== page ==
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New artworks a symbol of diversity

Four pieces of artwork that are now hanging in  the Western Australia Infrastructure Service’s Hazelmere office are the latest initiative to advance Fulton Hogan’s Aboriginal Engagement Plan.

The works were commissioned by Fulton Hogan from prominent Aboriginal artist Kevin Bynder, a Whadjuk man of the Noongar Nation of Western Australia. Noongar people are the original inhabitants of this land and Noongar country is one of the largest cultural blocks in Australia.

Fulton Hogan’s Infrastructure Services General Manager Pat Tinnelly met with Kevin recently to discuss creating some pieces of art that represent the land and people of the eight Wongatha tribes (Kalgoorlie / Goldfields), the Whadjuk tribe in Noongar Country (Perth Metro), the Wardandi, Kaneang, Wilman, and Minang tribes of the South West and the five Nations (WA State) of WA.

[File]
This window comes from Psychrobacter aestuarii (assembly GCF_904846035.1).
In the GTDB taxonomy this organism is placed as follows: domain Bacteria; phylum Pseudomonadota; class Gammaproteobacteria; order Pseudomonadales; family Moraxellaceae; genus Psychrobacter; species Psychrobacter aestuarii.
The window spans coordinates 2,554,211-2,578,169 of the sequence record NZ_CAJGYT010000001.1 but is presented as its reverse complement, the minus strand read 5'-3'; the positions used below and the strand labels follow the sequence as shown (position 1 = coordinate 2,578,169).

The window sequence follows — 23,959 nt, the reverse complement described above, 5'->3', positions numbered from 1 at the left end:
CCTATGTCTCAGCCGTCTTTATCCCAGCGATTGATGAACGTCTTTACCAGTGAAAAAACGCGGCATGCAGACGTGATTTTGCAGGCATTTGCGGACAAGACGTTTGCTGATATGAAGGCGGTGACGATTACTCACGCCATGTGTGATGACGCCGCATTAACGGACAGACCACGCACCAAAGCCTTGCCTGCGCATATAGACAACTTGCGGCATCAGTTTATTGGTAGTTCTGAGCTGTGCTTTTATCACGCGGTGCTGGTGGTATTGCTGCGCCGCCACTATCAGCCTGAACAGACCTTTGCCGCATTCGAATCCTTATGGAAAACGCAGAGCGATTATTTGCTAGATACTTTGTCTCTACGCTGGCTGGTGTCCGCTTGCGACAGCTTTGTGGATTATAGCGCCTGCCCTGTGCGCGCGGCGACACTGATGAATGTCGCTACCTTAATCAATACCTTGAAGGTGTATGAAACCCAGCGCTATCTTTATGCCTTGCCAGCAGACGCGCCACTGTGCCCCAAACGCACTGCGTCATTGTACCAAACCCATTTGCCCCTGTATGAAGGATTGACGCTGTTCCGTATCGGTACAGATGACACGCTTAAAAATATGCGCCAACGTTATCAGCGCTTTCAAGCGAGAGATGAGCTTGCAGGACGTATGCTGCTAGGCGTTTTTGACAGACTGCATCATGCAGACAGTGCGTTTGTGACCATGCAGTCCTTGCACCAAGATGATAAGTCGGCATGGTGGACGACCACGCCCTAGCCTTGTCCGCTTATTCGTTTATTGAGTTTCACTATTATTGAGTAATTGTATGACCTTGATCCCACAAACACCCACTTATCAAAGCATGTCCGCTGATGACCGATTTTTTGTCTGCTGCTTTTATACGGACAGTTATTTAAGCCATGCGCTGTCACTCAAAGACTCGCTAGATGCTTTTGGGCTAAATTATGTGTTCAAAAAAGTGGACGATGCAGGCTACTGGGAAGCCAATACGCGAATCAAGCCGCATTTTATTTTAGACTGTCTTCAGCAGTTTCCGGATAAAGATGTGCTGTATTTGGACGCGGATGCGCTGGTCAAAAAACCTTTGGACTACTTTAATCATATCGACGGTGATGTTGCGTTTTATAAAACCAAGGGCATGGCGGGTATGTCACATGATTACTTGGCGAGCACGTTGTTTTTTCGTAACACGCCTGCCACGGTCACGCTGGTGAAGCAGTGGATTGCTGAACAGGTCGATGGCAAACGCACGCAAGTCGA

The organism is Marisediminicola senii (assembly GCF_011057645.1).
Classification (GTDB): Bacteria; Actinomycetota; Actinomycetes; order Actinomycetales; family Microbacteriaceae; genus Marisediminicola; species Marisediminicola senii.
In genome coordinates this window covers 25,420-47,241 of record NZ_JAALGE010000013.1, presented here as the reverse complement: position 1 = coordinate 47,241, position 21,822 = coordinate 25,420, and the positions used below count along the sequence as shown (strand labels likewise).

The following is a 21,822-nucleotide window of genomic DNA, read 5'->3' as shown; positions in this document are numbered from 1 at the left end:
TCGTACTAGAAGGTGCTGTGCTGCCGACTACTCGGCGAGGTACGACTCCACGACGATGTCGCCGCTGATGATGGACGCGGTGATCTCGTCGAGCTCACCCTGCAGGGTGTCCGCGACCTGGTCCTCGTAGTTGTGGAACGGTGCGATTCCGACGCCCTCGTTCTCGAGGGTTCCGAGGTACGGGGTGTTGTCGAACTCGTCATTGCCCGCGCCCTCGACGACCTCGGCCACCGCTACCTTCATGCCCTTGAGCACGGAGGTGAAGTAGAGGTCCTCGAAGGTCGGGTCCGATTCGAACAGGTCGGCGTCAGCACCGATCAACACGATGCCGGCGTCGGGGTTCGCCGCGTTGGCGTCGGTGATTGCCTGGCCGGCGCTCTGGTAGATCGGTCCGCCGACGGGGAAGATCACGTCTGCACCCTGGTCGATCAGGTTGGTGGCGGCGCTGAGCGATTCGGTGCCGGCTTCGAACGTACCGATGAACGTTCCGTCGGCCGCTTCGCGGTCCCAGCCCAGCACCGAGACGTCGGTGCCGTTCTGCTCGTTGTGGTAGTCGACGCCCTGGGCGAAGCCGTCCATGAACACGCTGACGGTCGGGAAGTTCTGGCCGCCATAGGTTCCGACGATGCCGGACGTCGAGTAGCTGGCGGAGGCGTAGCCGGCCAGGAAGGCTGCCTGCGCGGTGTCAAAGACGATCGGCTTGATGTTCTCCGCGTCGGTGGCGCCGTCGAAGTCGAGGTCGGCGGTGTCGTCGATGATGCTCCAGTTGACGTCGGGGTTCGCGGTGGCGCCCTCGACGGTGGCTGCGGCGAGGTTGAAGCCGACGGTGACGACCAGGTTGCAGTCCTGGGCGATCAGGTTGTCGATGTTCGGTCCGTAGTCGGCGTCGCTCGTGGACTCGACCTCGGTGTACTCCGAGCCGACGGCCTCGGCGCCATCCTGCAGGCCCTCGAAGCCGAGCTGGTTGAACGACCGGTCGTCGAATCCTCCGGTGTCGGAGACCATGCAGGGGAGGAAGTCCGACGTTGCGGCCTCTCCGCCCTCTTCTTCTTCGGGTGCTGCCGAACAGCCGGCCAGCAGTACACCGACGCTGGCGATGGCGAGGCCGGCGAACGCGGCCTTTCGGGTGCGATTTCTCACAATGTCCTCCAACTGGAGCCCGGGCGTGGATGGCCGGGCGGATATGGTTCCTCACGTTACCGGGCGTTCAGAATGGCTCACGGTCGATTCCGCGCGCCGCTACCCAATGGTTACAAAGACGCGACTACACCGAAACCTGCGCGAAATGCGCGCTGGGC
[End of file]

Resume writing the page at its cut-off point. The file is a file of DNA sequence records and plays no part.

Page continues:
“We’re very proud of these artworks that are symbolic of where we work,” Pat says.

They also reflect Fulton Hogan’s support for a new policy for Aboriginal Procurement that the WA State Government launched late last year. It mandates that state government departments include Aboriginal participation KPIs in all of their contracts.

This means all businesses, including Fulton Hogan, must meet certain criteria for employment, training and procurement, under all new contracts.